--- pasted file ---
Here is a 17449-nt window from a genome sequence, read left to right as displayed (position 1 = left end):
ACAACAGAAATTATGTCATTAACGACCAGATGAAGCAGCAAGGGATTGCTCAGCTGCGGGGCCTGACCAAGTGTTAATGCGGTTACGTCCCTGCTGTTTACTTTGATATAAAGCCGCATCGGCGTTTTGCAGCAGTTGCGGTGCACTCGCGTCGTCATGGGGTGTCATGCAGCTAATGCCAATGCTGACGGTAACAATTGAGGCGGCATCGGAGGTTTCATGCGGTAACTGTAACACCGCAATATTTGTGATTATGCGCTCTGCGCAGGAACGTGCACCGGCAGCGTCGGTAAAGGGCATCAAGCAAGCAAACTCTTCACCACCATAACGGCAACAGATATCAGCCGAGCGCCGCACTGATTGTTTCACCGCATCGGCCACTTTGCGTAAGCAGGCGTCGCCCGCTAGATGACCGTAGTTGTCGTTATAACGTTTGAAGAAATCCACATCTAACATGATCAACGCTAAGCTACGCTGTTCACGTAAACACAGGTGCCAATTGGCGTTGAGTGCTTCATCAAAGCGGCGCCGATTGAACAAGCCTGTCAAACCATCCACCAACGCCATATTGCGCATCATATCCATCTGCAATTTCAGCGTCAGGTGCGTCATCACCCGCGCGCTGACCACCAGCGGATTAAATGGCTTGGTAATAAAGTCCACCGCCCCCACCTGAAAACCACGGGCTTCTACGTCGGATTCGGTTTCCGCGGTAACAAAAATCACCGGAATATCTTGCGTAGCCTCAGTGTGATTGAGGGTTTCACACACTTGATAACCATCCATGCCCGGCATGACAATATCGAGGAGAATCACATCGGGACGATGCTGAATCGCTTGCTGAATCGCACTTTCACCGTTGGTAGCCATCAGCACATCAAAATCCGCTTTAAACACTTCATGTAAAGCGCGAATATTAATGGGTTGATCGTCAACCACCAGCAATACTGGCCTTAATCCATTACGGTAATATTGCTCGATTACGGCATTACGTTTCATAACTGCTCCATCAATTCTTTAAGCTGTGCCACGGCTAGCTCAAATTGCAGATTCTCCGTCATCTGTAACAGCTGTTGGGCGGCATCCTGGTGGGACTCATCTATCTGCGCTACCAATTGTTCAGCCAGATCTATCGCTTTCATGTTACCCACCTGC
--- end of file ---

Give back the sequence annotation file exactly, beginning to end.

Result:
Here is a 17449-nt window from a genome sequence, read left to right as displayed (position 1 = left end):
ACAACAGAAATTATGTCATTAACGACCAGATGAAGCAGCAAGGGATTGCTCAGCTGCGGGGCCTGACCAAGTGTTAATGCGGTTACGTCCCTGCTGTTTACTTTGATATAAAGCCGCATCGGCGTTTTGCAGCAGTTGCGGTGCACTCGCGTCGTCATGGGGTGTCATGCAGCTAATGCCAATGCTGACGGTAACAATTGAGGCGGCATCGGAGGTTTCATGCGGTAACTGTAACACCGCAATATTTGTGATTATGCGCTCTGCGCAGGAACGTGCACCGGCAGCGTCGGTAAAGGGCATCAAGCAAGCAAACTCTTCACCACCATAACGGCAACAGATATCAGCCGAGCGCCGCACTGATTGTTTCACCGCATCGGCCACTTTGCGTAAGCAGGCGTCGCCCGCTAGATGACCGTAGTTGTCGTTATAACGTTTGAAGAAATCCACATCTAACATGATCAACGCTAAGCTACGCTGTTCACGTAAACACAGGTGCCAATTGGCGTTGAGTGCTTCATCAAAGCGGCGCCGATTGAACAAGCCTGTCAAACCATCCACCAACGCCATATTGCGCATCATATCCATCTGCAATTTCAGCGTCAGGTGCGTCATCACCCGCGCGCTGACCACCAGCGGATTAAATGGCTTGGTAATAAAGTCCACCGCCCCCACCTGAAAACCACGGGCTTCTACGTCGGATTCGGTTTCCGCGGTAACAAAAATCACCGGAATATCTTGCGTAGCCTCAGTGTGATTGAGGGTTTCACACACTTGATAACCATCCATGCCCGGCATGACAATATCGAGGAGAATCACATCGGGACGATGCTGAATCGCTTGCTGAATCGCACTTTCACCGTTGGTAGCCATCAGCACATCAAAATCCGCTTTAAACACTTCATGTAAAGCGCGAATATTAATGGGTTGATCGTCAACCACCAGCAATACTGGCCTTAATCCATTACGGTAATATTGCTCGATTACGGCATTACGTTTCATAACTGCTCCATCAATTCTTTAAGCTGTGCCACGGCTAGCTCAAATTGCAGATTCTCCGTCATCTGTAACAGCTGTTGGGCGGCATCCTGGTGGGACTCATCTATCTGCGCTACCAATTGTTCAGCCAGATCTATCGCTTTCATGTTACCCACCTGC